This Year’s Nobel Prize in Literature and Other Cool Facts

Kudos to American Poet, Louise Glück


Who Was Alfred Nobel?


We know they’re a big deal. We hear about the Nobel Prizes every year. But do we really know much about them or the man who created them?


The Nobel Prizes were first awarded in 1901, an eternal gift from Alfred Nobel. Alfred was an amazing guy, an inventor, chemist, writer, engineer, and businessman.


Alfred Nobel was born in Sweden in 1833. His father, Immanuel Nobel, an engineer and inventor building bridges and experimenting with different techniques for smashing rocks. When Immanuel’s business was forced into bankruptcy, the family moved to Finland, where Alfred’s socialite mother, Andriette, opened a grocery store to keep the family afloat while Immanuel started a mechanical business in St. Petersburg, Russia selling equipment to the Russian Army. Immanuel also devised naval mines for the Tsar so that enemy ships could not get close to the city. Alfred’s father also worked on the design of steam engines and armaments.


It’s not hard to b where Alfred got his innovative urges. Immanuel moved his family to St. Petersburg when Alfred was nine, where he and his brothers received the best in private tutoring. By the time he was seventeen, Alfred could speak five languages and was a lover of poetry. Then, he was sent abroad to learn chemical engineering where he got interested in nitroglycerin and how explosives could be used in construction work.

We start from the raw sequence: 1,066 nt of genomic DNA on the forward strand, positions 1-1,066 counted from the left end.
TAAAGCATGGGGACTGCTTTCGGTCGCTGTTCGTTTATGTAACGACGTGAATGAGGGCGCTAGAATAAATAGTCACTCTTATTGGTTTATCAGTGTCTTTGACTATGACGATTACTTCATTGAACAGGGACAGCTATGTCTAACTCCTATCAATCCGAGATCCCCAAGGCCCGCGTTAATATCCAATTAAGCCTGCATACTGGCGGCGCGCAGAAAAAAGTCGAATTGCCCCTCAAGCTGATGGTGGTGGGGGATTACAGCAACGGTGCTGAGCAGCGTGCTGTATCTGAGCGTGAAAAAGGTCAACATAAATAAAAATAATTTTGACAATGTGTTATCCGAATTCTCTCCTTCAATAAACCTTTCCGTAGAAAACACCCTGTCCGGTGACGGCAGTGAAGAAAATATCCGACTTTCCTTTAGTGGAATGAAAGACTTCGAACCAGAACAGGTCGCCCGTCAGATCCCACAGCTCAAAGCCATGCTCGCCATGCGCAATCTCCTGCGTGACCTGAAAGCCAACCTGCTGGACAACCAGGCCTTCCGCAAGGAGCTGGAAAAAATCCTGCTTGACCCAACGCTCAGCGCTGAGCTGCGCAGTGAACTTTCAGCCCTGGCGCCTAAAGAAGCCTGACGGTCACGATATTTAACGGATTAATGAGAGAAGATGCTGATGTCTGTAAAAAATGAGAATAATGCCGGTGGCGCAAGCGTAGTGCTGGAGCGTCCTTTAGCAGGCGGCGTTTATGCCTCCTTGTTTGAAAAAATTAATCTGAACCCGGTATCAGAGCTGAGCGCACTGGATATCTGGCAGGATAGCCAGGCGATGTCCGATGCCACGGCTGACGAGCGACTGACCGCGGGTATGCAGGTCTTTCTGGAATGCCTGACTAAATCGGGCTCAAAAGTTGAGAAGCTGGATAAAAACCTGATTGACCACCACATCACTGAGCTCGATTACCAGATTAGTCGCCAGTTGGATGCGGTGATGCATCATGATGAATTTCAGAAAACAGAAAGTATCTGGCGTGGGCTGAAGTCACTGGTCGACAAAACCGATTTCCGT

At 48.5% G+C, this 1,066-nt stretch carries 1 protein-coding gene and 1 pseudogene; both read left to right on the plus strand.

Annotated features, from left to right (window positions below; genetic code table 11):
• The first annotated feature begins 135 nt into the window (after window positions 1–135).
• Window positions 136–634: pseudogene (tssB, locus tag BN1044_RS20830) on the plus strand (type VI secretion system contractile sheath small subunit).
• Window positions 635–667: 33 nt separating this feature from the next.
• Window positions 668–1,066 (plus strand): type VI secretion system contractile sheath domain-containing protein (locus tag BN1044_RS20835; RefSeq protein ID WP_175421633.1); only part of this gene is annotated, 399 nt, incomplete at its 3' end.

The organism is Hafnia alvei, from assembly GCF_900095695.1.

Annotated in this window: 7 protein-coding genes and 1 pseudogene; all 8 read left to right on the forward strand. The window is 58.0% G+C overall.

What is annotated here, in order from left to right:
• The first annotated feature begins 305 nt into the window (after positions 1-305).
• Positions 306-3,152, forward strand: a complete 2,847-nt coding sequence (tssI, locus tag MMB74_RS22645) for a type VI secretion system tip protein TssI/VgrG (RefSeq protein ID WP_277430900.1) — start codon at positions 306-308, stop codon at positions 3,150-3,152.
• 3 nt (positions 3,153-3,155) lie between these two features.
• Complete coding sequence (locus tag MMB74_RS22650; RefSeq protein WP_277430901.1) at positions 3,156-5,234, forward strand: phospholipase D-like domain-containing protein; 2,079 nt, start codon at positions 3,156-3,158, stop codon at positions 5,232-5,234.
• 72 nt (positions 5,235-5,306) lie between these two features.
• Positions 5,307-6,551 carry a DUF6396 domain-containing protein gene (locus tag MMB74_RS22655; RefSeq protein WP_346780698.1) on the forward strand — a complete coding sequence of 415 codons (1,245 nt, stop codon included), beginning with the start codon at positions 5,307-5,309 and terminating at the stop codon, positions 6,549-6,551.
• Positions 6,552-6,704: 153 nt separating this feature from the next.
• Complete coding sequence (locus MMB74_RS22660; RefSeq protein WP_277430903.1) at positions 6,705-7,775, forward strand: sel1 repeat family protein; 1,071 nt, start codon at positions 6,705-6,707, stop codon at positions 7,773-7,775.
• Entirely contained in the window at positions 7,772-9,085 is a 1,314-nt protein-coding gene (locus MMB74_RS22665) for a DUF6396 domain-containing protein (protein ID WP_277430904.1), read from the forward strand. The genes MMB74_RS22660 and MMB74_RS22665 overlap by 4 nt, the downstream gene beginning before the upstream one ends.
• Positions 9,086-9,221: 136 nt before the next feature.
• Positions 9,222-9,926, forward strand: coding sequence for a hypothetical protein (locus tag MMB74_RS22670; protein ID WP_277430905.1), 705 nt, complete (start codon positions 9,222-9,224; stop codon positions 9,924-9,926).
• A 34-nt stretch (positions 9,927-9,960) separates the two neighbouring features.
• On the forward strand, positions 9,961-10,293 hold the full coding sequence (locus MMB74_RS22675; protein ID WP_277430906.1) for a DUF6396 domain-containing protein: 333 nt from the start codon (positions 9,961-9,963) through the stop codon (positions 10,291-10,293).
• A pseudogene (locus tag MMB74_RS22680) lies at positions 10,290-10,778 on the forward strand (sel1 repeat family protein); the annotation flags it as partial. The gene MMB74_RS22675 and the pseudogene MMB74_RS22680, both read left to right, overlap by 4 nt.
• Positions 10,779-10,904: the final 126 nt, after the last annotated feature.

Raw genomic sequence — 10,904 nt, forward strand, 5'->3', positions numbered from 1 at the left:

Alfred Nobel’s Fortune


Alfred came back to Sweden and experimented with nitroglycerin resulting in several explosions, including one that killed his brother, Emil. By 1864, he had started to mass-produce nitroglycerine. Then, he figured out that with the use of additives, nitroglycerine could be shaped into rods called dynamite. Alfred went on to invent the blasting cap so that the dynamite could be detonated.


Dynamite was patented in 1867 and was the basis for Alfred Nobel’s rise to fortune. He was an astute businessman and owned and operated 90 factories and laboratories in 20 countries around the world, living in Paris whenever he could. He was a scientist and chemist who also worked with synthetic rubber, leather, and silk. He had patents on 355 innovations by the time he died in 1896, a wealthy man.


The Nobel Prizes


Alfred Nobel signed his last will in Paris on November 27, 1895. He specified that the bulk of his fortune should be divided into five parts and to be used for prizes in the following areas to

“those who, during the preceding year, shall have conferred the greatest benefit to humankind.”
  • Physics

  • Chemistry

  • Physiology or medicine

  • Literature

  • Peace

Congratulations, Louise Glück!


Louise Glück is the 13th American to win the Nobel Prize for Literature.


Louise Glück is an American poet, born in New York in 1943. I’m sad to say that my dabbling with poetry instead of diving headlong into it had not exposed me to her work. But I will certainly get acquainted with her now.